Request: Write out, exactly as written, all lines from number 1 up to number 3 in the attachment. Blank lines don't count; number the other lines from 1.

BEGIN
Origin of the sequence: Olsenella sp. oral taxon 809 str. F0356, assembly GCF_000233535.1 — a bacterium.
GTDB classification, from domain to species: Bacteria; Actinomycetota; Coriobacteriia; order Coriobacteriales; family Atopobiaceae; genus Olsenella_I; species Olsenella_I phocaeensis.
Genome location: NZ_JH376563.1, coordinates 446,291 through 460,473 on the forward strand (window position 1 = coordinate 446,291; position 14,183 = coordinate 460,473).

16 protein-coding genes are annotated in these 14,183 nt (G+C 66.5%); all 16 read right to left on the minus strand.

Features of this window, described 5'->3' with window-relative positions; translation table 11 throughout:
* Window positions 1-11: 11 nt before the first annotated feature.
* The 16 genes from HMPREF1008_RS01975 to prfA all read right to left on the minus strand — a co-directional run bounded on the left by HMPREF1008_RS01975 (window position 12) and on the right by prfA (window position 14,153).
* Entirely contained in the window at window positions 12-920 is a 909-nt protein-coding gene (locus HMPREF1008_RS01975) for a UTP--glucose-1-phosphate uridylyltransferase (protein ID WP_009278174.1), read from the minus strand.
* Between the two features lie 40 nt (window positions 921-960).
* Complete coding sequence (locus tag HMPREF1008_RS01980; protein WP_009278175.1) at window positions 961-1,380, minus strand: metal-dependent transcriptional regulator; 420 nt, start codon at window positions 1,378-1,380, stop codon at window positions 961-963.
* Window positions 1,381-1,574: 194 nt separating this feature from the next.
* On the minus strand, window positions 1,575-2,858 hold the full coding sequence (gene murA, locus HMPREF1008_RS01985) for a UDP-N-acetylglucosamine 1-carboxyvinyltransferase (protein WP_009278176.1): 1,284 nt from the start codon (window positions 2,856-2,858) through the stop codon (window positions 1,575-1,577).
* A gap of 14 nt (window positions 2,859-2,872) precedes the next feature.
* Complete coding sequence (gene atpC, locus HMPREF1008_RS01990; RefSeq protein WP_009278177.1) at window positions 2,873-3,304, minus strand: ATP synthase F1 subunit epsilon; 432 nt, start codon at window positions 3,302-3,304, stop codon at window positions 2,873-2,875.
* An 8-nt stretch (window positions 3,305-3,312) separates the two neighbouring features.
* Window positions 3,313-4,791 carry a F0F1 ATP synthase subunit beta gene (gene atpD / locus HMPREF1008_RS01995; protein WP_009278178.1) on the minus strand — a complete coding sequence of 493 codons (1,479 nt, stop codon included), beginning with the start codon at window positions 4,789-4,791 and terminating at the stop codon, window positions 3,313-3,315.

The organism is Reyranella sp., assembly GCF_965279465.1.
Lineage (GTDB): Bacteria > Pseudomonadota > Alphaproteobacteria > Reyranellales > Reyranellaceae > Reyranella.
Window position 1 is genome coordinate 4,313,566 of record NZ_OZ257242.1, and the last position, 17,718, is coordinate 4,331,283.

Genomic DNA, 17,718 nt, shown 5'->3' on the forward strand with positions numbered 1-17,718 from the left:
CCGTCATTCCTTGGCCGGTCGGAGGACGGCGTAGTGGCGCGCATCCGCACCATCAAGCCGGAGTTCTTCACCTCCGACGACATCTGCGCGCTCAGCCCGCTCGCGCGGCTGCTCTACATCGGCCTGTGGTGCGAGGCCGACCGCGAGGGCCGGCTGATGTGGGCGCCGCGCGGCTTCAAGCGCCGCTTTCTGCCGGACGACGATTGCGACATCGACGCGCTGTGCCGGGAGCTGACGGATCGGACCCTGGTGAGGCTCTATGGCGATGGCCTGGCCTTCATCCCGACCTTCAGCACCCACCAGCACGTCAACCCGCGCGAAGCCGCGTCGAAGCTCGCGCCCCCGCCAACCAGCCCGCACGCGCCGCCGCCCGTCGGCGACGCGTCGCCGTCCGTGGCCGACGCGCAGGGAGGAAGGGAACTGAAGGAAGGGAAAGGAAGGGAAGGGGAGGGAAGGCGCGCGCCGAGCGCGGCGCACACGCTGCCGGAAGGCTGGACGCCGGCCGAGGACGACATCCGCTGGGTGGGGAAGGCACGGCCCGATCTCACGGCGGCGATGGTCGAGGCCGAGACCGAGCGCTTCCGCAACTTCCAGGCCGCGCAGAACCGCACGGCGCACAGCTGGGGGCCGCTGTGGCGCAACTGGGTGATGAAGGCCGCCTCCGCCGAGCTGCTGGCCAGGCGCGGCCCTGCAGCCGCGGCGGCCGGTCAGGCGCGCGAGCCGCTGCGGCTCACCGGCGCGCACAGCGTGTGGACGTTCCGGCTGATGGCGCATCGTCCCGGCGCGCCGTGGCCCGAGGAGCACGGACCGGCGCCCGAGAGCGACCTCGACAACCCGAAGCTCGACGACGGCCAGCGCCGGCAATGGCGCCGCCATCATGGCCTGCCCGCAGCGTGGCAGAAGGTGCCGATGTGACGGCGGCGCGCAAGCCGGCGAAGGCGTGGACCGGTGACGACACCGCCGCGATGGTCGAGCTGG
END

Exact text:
Origin of the sequence: Olsenella sp. oral taxon 809 str. F0356, assembly GCF_000233535.1 — a bacterium.
GTDB classification, from domain to species: Bacteria; Actinomycetota; Coriobacteriia; order Coriobacteriales; family Atopobiaceae; genus Olsenella_I; species Olsenella_I phocaeensis.
Genome location: NZ_JH376563.1, coordinates 446,291 through 460,473 on the forward strand (window position 1 = coordinate 446,291; position 14,183 = coordinate 460,473).